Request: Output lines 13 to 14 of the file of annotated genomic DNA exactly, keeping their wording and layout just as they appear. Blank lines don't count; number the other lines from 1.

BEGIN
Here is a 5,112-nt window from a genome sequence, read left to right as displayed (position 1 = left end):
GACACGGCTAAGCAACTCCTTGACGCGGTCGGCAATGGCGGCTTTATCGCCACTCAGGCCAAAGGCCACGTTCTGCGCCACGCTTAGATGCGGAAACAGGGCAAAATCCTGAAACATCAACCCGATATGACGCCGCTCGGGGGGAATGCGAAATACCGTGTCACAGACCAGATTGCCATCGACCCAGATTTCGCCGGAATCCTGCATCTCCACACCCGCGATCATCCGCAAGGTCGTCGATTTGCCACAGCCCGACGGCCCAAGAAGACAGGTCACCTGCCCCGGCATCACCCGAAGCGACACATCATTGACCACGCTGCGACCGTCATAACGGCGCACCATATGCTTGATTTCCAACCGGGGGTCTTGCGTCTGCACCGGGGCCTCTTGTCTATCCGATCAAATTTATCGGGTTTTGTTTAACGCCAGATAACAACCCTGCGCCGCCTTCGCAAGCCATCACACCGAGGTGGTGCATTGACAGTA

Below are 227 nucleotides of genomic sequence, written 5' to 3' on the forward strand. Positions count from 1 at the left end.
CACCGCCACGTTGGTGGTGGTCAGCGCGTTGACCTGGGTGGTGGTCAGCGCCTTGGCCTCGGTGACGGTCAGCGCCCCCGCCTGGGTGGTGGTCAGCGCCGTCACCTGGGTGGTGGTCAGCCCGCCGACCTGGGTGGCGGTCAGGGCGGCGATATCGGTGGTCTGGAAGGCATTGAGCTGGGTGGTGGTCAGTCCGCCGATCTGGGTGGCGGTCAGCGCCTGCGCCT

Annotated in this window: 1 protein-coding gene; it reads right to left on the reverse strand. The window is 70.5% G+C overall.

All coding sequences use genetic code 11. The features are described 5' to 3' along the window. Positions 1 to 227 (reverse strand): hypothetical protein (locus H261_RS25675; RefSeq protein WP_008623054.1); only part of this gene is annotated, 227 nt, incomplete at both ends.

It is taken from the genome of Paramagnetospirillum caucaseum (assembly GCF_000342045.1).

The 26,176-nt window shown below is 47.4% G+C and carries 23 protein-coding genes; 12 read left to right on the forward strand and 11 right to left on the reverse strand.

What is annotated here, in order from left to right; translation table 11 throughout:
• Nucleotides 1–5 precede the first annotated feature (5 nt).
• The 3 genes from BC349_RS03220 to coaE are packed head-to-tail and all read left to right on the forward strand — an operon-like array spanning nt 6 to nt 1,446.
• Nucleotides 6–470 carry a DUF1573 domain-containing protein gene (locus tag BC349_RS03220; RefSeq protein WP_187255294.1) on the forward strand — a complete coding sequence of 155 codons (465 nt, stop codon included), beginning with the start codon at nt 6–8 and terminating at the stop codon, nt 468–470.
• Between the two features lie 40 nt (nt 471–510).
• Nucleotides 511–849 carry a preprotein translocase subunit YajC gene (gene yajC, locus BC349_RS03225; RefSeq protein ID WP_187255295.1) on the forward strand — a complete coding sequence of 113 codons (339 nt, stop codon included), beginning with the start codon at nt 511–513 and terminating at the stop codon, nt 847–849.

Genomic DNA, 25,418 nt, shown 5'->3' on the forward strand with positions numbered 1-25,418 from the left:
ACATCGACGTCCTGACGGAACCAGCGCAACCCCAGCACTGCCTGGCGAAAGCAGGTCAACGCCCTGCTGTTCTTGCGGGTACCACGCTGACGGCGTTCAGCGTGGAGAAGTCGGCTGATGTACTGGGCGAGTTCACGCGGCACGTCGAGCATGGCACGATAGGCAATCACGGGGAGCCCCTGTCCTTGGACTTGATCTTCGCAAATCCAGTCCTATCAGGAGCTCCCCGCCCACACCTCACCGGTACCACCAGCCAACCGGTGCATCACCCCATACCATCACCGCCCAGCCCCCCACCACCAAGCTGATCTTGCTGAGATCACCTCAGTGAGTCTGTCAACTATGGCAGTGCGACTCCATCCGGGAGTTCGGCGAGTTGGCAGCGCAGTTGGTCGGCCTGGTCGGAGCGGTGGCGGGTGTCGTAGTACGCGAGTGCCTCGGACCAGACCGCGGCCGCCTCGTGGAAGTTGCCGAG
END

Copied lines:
• Between the two features lie 40 nt (nt 471–510).
• Nucleotides 511–849 carry a preprotein translocase subunit YajC gene (gene yajC, locus BC349_RS03225; RefSeq protein ID WP_187255295.1) on the forward strand — a complete coding sequence of 113 codons (339 nt, stop codon included), beginning with the start codon at nt 511–513 and terminating at the stop codon, nt 847–849.